A loyalist convicted over his role in the Belfast flag protests has been credited with helping Donald Trump win the US presidential election.
According to the New York Times, Jim Dowson – a regular speaker at rallies protesting against the decision to restrict the flying of the Union Flag at Belfast City Hall in 2012 – bombarded millions of Americans with “fake news” demonising Trump’s rival Hillary Clinton.
An outspoken loyalist, anti-abortion and anti-immigration activist for a number of years, Mr Dowson set up a business offering advice on social media campaigns.
Recently, the influential American newspaper named the 52-year-old as being typical of the “far-right agitators in Europe” who were “incredibly influential in shaping people’s views” during the presidential election campaign.
In the article, published alongside a photograph of the former Protestant preacher with a megaphone during a flag protest in Belfast, the NYT report also described Mr Dowson as “a fan of President Vladimir Putin of Russia”.
Under the headline ‘How a Putin fan overseas pushed pro-Trump propaganda to Americans,’ it said: “Social media can amplify even the most obscure voices, giving them a stage from which to broadcast a distorted message to credulous audiences.”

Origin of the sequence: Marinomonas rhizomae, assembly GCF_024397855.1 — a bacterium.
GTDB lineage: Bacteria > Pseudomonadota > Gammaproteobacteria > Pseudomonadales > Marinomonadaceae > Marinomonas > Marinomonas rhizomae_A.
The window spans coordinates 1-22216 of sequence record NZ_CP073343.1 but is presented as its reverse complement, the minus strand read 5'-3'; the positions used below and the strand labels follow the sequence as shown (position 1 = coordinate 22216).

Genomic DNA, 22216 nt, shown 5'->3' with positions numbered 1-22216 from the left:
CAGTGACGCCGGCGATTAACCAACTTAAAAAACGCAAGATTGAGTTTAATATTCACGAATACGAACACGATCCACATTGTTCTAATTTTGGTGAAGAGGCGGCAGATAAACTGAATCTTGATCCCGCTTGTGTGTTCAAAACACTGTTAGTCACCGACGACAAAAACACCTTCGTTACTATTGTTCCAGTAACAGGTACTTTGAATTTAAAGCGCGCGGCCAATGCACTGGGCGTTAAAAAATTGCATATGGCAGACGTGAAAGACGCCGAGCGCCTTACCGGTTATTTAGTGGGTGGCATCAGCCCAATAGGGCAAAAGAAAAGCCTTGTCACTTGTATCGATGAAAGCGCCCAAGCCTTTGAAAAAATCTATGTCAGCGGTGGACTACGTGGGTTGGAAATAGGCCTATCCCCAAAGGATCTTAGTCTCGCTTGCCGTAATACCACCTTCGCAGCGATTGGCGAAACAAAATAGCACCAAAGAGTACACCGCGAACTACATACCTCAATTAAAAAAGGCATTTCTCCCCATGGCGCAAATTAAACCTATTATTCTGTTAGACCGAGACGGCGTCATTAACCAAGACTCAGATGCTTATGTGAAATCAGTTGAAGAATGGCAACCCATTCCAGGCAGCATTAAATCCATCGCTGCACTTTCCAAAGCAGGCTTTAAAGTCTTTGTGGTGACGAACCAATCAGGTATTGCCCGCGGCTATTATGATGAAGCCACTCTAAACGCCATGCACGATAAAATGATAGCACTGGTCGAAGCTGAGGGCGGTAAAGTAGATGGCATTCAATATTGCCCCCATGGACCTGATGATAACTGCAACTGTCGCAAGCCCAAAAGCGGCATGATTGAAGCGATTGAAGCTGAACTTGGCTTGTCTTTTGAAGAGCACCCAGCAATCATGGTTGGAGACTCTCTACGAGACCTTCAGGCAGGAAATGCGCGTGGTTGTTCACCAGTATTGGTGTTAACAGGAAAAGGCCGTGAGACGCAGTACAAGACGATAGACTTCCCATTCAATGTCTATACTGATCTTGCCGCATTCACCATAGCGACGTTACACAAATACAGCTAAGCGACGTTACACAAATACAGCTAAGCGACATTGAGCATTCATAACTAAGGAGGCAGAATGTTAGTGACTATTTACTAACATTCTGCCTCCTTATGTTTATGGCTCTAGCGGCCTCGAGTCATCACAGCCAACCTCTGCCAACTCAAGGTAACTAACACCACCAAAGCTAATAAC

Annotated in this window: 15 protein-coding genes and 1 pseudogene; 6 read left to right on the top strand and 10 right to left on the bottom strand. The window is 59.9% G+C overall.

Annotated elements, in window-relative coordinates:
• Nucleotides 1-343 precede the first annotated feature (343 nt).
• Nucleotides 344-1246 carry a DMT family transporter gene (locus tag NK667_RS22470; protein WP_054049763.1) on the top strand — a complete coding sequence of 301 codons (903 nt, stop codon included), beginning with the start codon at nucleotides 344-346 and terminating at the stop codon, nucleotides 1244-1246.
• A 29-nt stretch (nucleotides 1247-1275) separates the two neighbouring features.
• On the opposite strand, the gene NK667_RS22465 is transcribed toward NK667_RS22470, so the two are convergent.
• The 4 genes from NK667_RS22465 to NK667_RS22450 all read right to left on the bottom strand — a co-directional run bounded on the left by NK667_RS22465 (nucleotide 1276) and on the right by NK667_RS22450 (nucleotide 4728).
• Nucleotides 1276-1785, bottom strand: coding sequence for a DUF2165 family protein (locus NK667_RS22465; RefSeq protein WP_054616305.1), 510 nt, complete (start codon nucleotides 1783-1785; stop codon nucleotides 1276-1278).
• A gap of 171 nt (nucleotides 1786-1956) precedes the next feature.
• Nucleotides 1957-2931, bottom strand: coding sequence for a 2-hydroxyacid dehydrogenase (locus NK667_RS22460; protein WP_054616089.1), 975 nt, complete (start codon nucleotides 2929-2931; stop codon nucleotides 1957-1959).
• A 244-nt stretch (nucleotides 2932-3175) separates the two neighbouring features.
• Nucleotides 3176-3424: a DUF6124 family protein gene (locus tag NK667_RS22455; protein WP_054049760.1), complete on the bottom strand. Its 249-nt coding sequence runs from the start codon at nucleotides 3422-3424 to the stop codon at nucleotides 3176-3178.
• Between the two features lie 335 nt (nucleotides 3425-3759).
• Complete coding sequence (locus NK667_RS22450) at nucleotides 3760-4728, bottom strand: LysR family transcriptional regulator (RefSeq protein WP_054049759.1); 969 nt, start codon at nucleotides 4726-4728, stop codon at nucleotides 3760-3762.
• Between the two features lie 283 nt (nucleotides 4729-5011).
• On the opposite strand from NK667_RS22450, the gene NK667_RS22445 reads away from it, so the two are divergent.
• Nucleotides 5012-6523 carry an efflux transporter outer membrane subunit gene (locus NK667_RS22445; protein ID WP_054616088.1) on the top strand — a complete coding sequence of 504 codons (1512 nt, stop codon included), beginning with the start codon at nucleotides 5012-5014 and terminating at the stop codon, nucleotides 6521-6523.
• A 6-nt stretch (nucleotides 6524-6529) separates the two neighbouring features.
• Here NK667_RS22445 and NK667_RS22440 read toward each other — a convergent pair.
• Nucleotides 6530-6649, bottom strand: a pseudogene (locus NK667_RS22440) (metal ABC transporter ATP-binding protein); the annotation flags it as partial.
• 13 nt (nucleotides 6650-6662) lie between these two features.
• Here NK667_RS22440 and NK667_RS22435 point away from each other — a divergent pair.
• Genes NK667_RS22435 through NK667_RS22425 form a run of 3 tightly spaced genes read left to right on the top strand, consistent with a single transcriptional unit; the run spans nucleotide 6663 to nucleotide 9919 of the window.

I would say I played a significant role in mobilising disaffected voters, absolutely
Speaking to the News Letter, Mr Dowson seemed pleased that the American press had shown such an interest in his political activities, but was angry at allegations he published false information about Hillary Clinton.
The father-of-nine also said he was confident he had contributed to Trump’s victory.
“There’s no doubt about it. I would say me and my marketing company played a very, very significant role in mobilising disaffected voters, absolutely. But at no time have I ever – because I’m a professional and I take my profession very seriously – at no time have I ever made up a fake story,” he said.
“If any of my staff did it they would be sacked immediately. I have never produced a fake story in my life. It’s immoral – I’m a Christian.”
Mr Dowson described himself as a “marketing expert” who has worked with a large number of organisations “to help them with their social media reach”.
He said: “The people who I deal with, and the companies I deal with, are maybe running 100 websites each and I am maybe dealing with 20 of these companies ... and there are maybe half a million people feeding into each one of those sites.
“So within seconds nowadays a good meme (snappy internet phrase or video) can get 50 or 60 million hits. I was producing memes – good memes, no lies – and if you do a really dramatic picture, and you frame it right and you get it out there, memes like that get 10 million hits in a day.”
Mr Dowson added: “I would say I was far more influential in the Brexit vote than the Trump vote. I can assure you, we were out-stripping the [Nigel] Farage campaign in terms of memes and in terms of reach, we were miles ahead of them. Forget content, forget cerebral arguments, go for raw emotions, go for memes. Don’t put up any policies, just put up pictures ... even a dog staring at you with big weepy eyes.”